In my first year of college at Wayne State University, I noticed a comic strip in my guitar instructor’s office. The drawing was of a conductor holding his baton in a room of flames, surrounded by a pitiful-looking bunch of guitarists and banjo players. The caption read, “Conductors Hell.” After mentioning this to friends for a quick laugh as the image of that comic resurfaced in my mind from time to time, I was surprised to find how many people did not understand the joke. Guitarists tend to be labeled as incompetent when it comes to reading music, and a depiction of that reality in a comic is, well, hilarious, but it is also a sad fact that holds true for the majority of aspiring young guitarists and semi-professionals.
I have been teaching guitar lessons for about eight years now, and I can say, with certainty, that the majority of guitarists do not understand the value in being able to sight-read music. Guitarists can sit at home while they search the web for guitar lessons, find free tablature of their favorite songs, and listen to many recordings for free on the web. Learning music seems like such an easy task when all of this is at one’s fingertips, but a crucial element of musicianship is lacking from this guitarist – the ability to read music.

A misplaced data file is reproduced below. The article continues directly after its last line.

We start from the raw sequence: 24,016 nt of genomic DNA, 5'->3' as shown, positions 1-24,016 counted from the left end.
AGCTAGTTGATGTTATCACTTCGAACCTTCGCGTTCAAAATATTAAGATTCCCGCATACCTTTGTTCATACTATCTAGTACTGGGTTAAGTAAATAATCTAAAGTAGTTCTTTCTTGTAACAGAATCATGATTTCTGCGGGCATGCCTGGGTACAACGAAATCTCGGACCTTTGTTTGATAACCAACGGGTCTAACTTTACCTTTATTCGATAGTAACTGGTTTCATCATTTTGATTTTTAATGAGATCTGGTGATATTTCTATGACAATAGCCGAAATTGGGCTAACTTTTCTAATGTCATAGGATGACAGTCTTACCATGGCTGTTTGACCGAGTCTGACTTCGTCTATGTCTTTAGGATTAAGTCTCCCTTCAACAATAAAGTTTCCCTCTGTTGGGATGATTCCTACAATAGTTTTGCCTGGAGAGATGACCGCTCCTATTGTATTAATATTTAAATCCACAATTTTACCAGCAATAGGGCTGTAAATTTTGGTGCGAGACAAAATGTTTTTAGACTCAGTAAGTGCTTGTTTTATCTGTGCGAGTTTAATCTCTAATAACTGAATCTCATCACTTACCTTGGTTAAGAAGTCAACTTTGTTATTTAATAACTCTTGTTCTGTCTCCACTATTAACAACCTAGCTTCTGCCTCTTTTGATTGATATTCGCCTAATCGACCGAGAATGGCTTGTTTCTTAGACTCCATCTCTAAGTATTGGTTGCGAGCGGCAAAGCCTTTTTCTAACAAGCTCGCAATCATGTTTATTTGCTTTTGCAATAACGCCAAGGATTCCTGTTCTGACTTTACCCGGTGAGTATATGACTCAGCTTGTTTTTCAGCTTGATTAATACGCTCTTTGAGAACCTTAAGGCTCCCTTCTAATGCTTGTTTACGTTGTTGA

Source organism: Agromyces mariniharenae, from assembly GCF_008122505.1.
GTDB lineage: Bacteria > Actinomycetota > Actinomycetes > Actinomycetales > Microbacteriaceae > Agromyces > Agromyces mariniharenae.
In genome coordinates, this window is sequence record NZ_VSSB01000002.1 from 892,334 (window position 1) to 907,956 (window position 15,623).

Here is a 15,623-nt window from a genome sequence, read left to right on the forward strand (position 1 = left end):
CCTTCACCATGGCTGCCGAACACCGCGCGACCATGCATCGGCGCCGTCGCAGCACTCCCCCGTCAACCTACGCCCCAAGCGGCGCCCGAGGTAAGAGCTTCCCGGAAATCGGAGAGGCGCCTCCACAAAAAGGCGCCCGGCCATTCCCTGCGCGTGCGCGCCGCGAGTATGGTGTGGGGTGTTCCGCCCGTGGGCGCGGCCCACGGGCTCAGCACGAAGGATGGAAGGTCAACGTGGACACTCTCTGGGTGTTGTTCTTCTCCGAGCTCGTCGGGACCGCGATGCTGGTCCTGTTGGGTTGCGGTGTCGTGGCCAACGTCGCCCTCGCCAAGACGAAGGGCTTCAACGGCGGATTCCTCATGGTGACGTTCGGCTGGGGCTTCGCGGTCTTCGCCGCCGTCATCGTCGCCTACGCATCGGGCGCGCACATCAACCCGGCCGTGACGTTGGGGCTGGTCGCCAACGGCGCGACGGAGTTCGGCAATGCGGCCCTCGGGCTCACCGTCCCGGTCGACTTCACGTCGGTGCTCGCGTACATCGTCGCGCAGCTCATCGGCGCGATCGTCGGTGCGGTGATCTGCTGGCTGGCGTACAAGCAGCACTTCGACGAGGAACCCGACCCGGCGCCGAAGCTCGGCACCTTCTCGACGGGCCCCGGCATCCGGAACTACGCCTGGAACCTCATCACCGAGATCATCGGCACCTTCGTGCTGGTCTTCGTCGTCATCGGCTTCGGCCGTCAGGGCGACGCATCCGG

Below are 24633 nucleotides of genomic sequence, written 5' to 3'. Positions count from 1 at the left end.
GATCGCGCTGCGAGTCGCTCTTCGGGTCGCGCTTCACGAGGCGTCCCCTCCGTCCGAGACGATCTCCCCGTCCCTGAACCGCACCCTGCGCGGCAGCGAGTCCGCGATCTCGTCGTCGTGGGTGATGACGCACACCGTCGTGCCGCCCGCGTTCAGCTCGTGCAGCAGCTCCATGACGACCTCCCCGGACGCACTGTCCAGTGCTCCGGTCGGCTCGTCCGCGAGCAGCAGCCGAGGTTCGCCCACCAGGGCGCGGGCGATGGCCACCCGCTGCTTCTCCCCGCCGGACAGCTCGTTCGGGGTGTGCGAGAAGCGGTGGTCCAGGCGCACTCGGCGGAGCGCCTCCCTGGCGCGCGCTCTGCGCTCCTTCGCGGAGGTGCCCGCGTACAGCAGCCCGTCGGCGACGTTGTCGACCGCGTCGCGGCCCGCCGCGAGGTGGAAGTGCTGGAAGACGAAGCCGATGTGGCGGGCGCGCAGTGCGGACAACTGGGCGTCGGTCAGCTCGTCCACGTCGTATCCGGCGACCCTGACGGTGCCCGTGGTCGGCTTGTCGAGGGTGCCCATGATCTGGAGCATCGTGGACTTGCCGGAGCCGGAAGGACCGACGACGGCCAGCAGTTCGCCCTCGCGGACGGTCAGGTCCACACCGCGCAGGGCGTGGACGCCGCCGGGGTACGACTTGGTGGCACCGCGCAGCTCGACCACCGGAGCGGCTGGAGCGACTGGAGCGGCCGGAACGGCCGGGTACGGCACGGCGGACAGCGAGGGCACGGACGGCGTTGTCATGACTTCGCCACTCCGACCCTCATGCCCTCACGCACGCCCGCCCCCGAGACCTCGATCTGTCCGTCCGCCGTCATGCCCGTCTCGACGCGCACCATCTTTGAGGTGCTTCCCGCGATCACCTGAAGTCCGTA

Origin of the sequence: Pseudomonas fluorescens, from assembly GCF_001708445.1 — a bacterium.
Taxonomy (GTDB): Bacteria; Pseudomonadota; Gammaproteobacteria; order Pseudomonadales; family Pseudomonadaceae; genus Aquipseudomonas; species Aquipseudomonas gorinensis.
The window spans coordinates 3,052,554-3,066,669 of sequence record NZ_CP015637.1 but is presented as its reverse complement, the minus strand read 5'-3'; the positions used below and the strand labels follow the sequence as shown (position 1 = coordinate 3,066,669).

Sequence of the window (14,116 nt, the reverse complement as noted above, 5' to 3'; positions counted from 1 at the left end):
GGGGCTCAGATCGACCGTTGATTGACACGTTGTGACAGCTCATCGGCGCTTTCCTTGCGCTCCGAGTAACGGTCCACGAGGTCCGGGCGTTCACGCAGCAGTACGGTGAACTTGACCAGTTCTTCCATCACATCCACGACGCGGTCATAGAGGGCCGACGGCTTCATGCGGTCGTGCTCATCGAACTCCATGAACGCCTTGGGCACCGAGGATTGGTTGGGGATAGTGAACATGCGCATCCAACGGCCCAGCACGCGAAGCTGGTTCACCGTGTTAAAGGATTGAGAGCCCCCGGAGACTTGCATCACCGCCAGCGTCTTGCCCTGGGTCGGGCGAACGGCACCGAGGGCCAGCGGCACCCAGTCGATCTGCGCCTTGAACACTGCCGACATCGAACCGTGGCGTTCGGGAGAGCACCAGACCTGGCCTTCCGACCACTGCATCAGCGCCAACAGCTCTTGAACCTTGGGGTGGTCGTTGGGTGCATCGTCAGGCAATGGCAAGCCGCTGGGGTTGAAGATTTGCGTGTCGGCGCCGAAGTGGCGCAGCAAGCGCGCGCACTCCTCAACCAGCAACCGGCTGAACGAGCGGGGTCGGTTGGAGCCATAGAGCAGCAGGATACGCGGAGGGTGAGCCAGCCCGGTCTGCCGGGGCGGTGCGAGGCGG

Before I continue, I am compelled to state my reservations about learning how to play the guitar in front of a computer. While there are many useful and legitimately helpful resources that can be accessed for free, there is no substitute for the guidance that one can receive from a private instructor who is an educated professional and sincerely passionate about helping a student reach their potential. So much bad information litters the internet that a musician who really wants to take their playing to the next level spends more time weeding through the garbage for the information that they really need than actually practicing. Unfortunately, too many guitarists do not truly know the quality of instruction that they are getting “for free” on the web because they have little to compare it to, and any Joe Schmo can post their “shortcuts to becoming the world’s next guitar virtuoso” without having any noteworthy credentials. Please, if this is your approach to learning music, STOP, and find an instructor that you can trust! So then, what should you look for in an instructor? First, ask yourself these questions: What kind of real experience in performance does this instructor have, what sort of music education have they completed, and what kind of success have the instructor’s students had in music? Without the perspective gained from professional performance, a teacher’s instruction is narrow and not worth your time and money. It is true that there are some fantastic guitarists who never had formal music education, but studying with someone that has overcome the challenges of a reputable educational institution is reassuring because college students are required to demonstrate skills necessary to compete as professionals in the music industry. Also, if you ask an instructor what their students have accomplished, it may be an indicator of how they can help you reach your personal goals, or discover new avenues that you may have been unaware of as possibilities.